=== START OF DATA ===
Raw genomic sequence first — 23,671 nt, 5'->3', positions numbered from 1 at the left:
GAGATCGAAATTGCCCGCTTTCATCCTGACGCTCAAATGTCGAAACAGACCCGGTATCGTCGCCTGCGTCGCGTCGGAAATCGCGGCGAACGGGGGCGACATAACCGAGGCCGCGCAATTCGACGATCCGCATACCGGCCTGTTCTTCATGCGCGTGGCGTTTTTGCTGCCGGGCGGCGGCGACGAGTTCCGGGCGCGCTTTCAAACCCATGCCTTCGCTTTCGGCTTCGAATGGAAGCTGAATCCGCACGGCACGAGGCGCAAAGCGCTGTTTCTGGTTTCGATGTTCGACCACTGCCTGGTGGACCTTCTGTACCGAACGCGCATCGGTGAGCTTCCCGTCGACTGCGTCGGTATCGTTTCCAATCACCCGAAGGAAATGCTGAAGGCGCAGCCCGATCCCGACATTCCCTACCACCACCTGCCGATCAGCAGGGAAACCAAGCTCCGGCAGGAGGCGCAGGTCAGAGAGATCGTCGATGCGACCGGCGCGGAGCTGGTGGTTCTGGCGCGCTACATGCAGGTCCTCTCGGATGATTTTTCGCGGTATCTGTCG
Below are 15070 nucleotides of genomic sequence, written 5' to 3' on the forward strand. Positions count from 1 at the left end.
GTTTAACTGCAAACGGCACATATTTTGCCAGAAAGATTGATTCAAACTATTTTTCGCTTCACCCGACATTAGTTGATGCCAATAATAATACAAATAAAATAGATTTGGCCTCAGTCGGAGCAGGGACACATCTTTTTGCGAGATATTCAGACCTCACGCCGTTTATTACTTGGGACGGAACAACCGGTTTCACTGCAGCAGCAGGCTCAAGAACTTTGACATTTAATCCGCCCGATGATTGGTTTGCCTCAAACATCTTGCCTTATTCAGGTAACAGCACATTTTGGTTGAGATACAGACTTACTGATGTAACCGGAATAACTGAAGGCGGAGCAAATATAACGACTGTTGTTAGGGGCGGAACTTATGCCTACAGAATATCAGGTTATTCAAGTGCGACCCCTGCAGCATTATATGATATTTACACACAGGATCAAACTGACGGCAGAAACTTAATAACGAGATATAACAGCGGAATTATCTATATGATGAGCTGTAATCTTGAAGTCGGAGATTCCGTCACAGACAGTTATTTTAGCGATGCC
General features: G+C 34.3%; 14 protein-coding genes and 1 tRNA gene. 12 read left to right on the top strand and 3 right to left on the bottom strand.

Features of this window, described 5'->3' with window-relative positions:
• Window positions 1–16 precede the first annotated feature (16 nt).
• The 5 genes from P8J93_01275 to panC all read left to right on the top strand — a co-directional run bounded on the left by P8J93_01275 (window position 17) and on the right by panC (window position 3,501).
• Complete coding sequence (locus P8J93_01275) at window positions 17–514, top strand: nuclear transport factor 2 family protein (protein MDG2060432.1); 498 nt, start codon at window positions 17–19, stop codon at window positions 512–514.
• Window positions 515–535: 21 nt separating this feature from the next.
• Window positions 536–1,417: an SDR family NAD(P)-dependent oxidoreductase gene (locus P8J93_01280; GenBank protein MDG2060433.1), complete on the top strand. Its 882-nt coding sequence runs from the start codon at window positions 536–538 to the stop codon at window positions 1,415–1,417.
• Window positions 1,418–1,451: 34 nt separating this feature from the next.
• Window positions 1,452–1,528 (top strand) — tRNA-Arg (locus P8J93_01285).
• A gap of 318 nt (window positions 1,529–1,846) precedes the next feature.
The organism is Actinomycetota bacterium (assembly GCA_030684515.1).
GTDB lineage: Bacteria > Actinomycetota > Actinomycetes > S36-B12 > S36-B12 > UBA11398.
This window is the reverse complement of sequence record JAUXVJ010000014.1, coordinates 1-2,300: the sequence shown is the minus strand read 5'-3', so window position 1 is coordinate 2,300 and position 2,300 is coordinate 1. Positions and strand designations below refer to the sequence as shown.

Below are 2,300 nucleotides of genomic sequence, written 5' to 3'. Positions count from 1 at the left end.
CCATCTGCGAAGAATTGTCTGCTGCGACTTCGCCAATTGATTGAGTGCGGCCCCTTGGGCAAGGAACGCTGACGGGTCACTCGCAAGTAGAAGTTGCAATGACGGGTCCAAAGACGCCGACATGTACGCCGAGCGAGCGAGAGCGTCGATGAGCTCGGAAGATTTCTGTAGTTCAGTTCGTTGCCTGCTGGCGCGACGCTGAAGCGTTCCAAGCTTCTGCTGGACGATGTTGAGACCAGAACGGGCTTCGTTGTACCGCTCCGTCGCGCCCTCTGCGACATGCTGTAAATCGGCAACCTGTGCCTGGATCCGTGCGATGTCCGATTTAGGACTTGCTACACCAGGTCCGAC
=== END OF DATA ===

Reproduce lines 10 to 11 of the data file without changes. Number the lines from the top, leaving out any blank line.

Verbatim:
• Window positions 515–535: 21 nt separating this feature from the next.
• Window positions 536–1,417: an SDR family NAD(P)-dependent oxidoreductase gene (locus P8J93_01280; GenBank protein MDG2060433.1), complete on the top strand. Its 882-nt coding sequence runs from the start codon at window positions 536–538 to the stop codon at window positions 1,415–1,417.